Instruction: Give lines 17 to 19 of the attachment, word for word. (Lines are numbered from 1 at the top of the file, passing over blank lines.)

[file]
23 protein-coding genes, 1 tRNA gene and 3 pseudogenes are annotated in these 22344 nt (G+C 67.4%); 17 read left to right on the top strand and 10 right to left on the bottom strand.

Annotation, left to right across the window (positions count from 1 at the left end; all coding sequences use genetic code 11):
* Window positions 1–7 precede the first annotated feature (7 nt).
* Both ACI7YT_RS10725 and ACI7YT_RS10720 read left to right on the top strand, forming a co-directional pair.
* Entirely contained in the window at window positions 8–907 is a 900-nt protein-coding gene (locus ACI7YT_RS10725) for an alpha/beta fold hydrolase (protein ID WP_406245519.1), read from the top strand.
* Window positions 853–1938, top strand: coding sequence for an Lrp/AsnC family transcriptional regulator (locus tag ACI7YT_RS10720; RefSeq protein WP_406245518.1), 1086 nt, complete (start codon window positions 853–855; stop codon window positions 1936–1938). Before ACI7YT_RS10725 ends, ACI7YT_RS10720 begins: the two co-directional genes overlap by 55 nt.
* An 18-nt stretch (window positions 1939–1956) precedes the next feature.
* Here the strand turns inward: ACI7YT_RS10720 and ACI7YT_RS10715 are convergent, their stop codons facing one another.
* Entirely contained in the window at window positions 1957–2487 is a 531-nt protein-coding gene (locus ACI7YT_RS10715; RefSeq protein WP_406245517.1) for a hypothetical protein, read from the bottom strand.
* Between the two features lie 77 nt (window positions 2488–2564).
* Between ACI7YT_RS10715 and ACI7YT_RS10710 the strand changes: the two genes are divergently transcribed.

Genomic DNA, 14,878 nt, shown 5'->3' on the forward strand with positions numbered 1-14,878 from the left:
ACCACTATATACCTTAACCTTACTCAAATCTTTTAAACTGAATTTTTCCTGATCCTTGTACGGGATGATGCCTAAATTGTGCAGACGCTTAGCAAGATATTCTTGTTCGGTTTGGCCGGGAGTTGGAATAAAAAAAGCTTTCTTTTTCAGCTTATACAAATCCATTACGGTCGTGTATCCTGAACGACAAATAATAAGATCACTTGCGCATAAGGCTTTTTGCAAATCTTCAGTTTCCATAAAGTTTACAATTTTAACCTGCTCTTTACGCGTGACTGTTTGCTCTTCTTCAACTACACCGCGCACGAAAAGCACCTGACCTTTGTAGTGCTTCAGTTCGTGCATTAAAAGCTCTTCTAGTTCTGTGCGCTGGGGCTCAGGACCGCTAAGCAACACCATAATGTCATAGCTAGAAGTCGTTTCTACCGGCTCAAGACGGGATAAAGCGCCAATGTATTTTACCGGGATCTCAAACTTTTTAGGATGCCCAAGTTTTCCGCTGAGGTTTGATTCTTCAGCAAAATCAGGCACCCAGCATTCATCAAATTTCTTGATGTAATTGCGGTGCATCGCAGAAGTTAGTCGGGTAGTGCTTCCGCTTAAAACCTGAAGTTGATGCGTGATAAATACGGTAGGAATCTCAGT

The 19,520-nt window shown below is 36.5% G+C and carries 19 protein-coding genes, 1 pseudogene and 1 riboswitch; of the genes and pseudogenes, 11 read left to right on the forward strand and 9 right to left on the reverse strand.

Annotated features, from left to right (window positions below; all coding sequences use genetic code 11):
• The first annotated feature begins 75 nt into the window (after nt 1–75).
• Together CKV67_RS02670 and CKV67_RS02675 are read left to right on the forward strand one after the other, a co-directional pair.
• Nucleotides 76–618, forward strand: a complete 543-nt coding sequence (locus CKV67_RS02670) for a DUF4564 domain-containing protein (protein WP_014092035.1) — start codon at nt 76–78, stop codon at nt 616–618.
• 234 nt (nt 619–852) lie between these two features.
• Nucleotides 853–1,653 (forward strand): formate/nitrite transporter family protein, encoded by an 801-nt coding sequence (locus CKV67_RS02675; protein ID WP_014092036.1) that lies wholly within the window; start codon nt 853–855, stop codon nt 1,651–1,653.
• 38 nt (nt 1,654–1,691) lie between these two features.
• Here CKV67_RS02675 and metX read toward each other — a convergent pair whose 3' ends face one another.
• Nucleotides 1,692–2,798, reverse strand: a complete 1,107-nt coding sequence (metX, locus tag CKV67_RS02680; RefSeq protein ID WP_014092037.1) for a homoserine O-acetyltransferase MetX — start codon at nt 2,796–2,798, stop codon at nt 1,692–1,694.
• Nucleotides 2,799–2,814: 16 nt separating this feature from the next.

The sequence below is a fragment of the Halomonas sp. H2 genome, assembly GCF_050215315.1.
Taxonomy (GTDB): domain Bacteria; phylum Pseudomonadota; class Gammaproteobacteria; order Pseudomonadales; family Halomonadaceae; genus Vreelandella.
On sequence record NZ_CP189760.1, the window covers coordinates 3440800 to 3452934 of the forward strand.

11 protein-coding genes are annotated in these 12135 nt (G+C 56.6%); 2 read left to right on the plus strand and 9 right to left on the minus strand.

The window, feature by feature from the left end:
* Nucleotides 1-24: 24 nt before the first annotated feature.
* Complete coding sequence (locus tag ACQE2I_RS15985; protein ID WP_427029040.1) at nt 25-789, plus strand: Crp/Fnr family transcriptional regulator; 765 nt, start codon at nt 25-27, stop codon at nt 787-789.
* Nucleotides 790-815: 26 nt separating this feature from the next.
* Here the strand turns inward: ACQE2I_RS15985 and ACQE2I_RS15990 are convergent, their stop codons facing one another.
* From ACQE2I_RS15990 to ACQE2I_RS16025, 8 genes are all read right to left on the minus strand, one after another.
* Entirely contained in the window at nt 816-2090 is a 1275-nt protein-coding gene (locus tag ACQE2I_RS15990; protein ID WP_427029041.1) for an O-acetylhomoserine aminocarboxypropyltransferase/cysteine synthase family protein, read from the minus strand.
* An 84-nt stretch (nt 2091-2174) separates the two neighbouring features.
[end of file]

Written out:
• Together CKV67_RS02670 and CKV67_RS02675 are read left to right on the forward strand one after the other, a co-directional pair.
• Nucleotides 76–618, forward strand: a complete 543-nt coding sequence (locus CKV67_RS02670) for a DUF4564 domain-containing protein (protein WP_014092035.1) — start codon at nt 76–78, stop codon at nt 616–618.
• 234 nt (nt 619–852) lie between these two features.